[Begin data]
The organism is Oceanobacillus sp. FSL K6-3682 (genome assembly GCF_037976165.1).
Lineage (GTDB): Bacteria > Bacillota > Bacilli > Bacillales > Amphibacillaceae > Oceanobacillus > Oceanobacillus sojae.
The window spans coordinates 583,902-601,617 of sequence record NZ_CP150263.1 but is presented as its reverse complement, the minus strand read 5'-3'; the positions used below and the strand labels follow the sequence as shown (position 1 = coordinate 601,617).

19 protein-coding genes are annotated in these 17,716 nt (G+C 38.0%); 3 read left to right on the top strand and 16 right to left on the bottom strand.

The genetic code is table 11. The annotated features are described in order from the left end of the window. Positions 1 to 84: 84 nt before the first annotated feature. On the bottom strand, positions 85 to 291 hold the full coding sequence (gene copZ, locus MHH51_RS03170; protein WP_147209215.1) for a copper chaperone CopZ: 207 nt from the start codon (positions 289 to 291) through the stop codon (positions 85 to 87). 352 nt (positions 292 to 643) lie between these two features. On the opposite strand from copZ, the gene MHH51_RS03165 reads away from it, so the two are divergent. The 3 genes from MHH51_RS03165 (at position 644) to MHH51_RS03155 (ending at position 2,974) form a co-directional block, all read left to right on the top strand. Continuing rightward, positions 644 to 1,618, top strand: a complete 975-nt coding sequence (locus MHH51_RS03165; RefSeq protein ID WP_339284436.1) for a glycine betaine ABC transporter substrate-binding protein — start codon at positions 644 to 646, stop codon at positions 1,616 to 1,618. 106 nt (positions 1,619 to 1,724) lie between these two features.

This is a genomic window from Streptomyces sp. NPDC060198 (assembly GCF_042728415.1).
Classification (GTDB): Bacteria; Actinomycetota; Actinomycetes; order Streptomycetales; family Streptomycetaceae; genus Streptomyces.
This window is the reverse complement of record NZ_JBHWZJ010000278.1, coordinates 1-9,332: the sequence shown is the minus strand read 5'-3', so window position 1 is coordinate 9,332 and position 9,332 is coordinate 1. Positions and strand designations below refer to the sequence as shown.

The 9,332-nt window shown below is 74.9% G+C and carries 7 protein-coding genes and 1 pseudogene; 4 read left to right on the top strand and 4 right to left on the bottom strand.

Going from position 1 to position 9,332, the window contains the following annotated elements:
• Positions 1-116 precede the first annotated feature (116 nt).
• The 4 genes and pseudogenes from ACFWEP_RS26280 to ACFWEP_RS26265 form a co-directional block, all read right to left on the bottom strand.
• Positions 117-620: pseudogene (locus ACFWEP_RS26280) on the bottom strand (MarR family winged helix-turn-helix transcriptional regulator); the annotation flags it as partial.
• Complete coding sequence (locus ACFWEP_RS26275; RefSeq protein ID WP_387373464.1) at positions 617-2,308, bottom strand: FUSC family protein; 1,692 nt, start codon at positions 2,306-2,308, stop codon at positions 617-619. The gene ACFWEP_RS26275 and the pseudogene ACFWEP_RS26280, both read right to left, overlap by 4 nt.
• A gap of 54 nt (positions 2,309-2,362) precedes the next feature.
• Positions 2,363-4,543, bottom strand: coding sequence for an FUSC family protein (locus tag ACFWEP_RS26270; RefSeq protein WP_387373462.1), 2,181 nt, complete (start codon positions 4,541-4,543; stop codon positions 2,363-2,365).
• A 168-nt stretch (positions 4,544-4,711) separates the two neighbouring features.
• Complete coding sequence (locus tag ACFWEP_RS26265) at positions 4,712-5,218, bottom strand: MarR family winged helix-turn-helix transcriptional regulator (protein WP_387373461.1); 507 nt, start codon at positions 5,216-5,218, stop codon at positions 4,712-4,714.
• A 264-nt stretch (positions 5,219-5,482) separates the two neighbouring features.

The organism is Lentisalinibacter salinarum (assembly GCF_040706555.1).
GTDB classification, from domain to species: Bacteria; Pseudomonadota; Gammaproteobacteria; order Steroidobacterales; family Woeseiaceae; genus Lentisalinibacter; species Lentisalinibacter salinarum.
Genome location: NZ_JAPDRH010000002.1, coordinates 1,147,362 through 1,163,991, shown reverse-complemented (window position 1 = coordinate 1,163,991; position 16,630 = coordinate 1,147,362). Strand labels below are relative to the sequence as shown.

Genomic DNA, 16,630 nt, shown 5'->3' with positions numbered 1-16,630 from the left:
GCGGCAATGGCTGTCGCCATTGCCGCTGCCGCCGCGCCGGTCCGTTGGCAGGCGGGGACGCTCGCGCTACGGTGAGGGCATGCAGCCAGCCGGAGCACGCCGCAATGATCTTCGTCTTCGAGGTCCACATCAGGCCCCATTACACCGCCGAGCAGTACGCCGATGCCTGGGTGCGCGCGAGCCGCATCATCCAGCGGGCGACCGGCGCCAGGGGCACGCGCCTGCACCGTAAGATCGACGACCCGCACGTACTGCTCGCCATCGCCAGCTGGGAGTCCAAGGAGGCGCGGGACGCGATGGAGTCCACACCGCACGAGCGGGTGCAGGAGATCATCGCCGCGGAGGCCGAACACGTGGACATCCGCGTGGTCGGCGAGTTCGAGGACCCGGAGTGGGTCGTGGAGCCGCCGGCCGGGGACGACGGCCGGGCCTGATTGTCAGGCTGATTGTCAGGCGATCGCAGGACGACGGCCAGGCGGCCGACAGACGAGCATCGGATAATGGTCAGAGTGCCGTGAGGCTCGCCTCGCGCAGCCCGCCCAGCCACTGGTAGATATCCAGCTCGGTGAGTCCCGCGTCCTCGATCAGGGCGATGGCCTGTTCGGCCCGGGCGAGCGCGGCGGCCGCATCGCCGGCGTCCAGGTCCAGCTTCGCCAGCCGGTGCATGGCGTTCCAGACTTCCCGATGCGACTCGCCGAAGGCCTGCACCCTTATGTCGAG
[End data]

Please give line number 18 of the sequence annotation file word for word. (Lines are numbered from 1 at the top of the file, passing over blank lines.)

• Complete coding sequence (locus tag ACFWEP_RS26265) at positions 4,712-5,218, bottom strand: MarR family winged helix-turn-helix transcriptional regulator (protein WP_387373461.1); 507 nt, start codon at positions 5,216-5,218, stop codon at positions 4,712-4,714.